We begin with a lemma that among other things demonstrates that most free groups are non-trivial

Lemma 1: If T\subset S are sets then the map \iota: F_T\to F_S, induced by inclusion has a left inverse. Consequently, \iota is injective.

Proof: Let X_T and X_S be the roses with petals indexed by T and S respectively. In particular we have that F_T=\pi_1(X_T) and F_S=\pi(X_S). If we view X_T as a subspace of X_S in the obvious way then there exists p:X_S\to X_T such that p|_{X_T}=Id (One such map is obtained by crushing the petals in X_S\smallsetminus X_T). This map p induces a function p_\ast :\pi_1(X_S)\to \pi_1(X_T) and this map can easily be seen to be the desired left inverse. QED

The next thing that we would like to do is examine exactly what do elements of free groups “look like.” Informally, elements look like words in the elements of S where only the obvious cancellations by inverses are allowed. More formally, we will identify the elements of S with their images under the map \iota: S\to F_S (This is not the same \iota from Lemma 1). Next we consider products of the form w=s_1^{\epsilon_1}s_2^{\epsilon_2}\ldots s_k^{\epsilon_k}, where s_i\in S and \epsilon_i=\pm 1. Next, we prove a theorem that formalizes the previous intuition about free groups

Normal Form Theorem: Given a free group F_S the following 2 statements are true

  1. Every element of F_S is of the form w.
  2. If w=1 then w is either the empty word or there exists 1\leq j\leq k-1 such that s_j=s_{j+1} and \epsilon_j=-\epsilon_{j+1}

Proof: We will prove the theorem when S=\{a,b\}, but the proof generalizes to sets of all cardinality. Let X_S be the rose with 2 petals and wedge point v and so we have that F_S=\pi_1(X_S,v). Next, let T_S be the universal cover of X_S based at t_0. Because F_S acts freely on T_S and X_S has only one vertex we see that the vertices of T_S are in bijection with the elements of F_S. We next observe 2 facts. First, from lemma 1 we see that since T_S is simply connected that it must be a tree. Second, since each vertex of T_S looks locally like v we see that every vertex of T_S is 4-valent. From covering space theory we know that if g\in \pi_1(X_S,v) and t is a vertex of T_S then the lift of g to T_S that starts at t ends at g\cdot t.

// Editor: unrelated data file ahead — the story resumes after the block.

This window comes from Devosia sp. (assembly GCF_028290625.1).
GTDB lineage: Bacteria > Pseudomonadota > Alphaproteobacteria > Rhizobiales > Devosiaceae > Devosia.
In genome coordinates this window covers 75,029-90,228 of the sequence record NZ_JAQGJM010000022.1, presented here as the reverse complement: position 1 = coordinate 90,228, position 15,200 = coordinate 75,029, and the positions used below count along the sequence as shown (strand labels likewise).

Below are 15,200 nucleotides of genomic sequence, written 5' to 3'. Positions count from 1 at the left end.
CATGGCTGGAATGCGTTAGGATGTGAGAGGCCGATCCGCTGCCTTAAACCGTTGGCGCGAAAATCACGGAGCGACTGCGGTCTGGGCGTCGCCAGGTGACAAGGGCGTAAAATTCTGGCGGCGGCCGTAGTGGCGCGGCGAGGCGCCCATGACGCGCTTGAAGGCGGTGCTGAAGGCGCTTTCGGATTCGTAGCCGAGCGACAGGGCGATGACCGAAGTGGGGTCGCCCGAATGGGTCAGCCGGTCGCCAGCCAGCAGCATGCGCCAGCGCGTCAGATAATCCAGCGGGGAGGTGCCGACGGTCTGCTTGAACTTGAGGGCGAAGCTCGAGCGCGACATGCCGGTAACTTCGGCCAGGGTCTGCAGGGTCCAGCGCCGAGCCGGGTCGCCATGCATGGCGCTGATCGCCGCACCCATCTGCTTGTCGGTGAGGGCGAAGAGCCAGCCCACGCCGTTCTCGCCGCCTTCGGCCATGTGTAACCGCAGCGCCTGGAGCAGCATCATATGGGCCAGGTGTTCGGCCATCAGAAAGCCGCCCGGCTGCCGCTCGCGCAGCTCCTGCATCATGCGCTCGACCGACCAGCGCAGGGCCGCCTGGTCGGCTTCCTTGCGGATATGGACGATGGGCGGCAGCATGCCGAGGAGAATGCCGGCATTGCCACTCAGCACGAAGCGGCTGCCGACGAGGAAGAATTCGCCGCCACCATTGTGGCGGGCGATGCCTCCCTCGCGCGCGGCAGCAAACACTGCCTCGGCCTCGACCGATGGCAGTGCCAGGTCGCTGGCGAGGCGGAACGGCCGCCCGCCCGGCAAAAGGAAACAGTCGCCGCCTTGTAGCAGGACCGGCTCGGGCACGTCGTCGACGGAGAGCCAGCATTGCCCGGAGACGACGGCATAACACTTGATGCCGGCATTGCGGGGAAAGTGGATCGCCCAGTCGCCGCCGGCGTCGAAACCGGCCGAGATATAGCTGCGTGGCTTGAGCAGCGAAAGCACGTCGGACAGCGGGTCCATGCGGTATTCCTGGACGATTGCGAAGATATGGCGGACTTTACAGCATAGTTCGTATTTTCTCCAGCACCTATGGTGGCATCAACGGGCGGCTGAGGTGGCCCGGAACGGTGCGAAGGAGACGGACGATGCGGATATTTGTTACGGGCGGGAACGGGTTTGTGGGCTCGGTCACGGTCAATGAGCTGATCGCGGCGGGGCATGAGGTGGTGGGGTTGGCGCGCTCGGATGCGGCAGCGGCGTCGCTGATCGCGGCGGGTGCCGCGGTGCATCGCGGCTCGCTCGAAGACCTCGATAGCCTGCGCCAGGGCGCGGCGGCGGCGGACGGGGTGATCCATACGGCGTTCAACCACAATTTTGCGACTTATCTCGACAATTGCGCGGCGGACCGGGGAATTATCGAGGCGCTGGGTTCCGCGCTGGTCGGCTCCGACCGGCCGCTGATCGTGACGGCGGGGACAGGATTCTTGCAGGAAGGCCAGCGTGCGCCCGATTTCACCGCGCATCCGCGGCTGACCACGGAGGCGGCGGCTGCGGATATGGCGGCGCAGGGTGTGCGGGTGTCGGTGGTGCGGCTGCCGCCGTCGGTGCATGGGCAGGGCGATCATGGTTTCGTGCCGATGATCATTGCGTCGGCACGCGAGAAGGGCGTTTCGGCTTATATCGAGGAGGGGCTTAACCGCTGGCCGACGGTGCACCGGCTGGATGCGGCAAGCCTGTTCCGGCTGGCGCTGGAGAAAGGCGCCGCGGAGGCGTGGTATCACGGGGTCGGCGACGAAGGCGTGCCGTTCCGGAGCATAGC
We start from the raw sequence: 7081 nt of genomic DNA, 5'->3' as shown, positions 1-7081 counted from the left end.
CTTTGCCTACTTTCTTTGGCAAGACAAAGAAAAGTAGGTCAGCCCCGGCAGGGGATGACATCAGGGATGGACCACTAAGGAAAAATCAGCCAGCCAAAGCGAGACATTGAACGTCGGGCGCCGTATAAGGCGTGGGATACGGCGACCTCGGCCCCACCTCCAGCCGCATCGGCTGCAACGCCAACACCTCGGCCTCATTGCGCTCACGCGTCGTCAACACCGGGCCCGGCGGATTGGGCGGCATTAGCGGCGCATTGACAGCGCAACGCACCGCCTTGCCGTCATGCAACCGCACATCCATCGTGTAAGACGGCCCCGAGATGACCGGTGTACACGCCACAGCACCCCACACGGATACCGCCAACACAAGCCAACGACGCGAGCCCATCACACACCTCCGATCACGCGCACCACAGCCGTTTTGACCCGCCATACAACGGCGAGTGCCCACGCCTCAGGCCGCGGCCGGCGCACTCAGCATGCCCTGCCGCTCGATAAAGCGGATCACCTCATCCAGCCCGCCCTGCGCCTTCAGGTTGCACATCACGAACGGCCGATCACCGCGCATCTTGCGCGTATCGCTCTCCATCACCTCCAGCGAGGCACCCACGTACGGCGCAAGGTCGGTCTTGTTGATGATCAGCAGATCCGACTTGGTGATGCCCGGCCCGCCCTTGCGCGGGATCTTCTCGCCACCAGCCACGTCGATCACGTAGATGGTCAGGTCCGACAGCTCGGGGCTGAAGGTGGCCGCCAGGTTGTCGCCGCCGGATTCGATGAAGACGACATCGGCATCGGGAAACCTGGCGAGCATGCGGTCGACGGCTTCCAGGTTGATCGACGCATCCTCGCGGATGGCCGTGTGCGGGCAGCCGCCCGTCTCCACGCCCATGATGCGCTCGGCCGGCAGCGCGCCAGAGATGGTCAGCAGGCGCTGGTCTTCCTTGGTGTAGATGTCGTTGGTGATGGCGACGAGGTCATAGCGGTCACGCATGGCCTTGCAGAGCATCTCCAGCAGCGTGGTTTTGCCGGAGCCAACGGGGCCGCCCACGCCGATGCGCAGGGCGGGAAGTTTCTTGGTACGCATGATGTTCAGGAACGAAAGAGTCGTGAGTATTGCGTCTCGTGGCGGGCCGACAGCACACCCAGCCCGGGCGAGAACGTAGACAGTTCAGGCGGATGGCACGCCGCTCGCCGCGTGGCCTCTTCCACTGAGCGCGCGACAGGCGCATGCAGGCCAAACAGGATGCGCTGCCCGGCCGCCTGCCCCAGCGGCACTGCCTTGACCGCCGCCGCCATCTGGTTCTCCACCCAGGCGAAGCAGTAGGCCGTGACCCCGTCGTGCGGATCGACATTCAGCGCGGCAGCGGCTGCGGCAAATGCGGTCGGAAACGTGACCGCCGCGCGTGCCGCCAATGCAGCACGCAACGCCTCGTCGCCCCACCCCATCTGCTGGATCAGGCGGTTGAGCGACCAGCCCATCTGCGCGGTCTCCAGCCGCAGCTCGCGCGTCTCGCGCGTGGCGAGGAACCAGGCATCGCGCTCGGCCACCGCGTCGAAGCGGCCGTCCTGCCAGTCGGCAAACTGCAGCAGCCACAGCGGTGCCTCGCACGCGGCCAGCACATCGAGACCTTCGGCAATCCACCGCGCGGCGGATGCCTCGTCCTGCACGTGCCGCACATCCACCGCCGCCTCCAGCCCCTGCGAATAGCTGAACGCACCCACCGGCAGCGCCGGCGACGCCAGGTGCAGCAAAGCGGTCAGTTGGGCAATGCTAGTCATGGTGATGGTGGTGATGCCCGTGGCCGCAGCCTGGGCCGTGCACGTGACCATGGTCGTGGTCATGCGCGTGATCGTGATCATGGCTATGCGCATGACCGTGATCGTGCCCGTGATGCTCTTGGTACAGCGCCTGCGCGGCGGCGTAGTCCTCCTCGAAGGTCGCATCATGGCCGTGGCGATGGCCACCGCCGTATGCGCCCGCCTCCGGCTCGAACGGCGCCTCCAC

We proceed by induction on d(t_0,g\cdot t_0), which is the minimum number of edges between t_0 and g\cdot t_0.  Suppose that d(t_0,g\cdot t_0)=k. Since T_S is a tree with all 4-valent vertices we see that there exists h\in \pi_1(X_S,v) such that d(t_0,h\cdot t_0)<k and d(h\cdot t_0, g\cdot t_0)=1. Next, observe that there exists c\in \{a,b,a^{-1},b^{-1}\} such that when c is lifted at g\cdot t_0 ends at h\cdot t_0. Therefore we see that cg\cdot t_0=h\cdot t_0 and since the group action is free this implies that h=ag which proves 1.

For the second proposition, suppose that w=1 and that the second proposition is not true. From covering space theory we know that the lift of w at v is a loop based at v. First, since w is not the empty word we see that it will not lift to the constant path. Finally, since w contains no obvious cancellations we see that T_S must contain a loop based at v that is not the constant loop, which contradicts the fact that T_S is a tree. Thus 2 must hold. QED

As a consequence of the previous theorem we see that it is possible to solve the word problem of whether it is algorithmically possible to decide if a group element is the identity.

Definition: A group G is finitely generated if and only if there exists a surjection from F_k to G for some finite k.

Exercise 2:

  1. Show that if r<\infty then F_r has finitely many subgroups of index d<\infty.
  2. Deduce that the same holds for any finitely generated group G.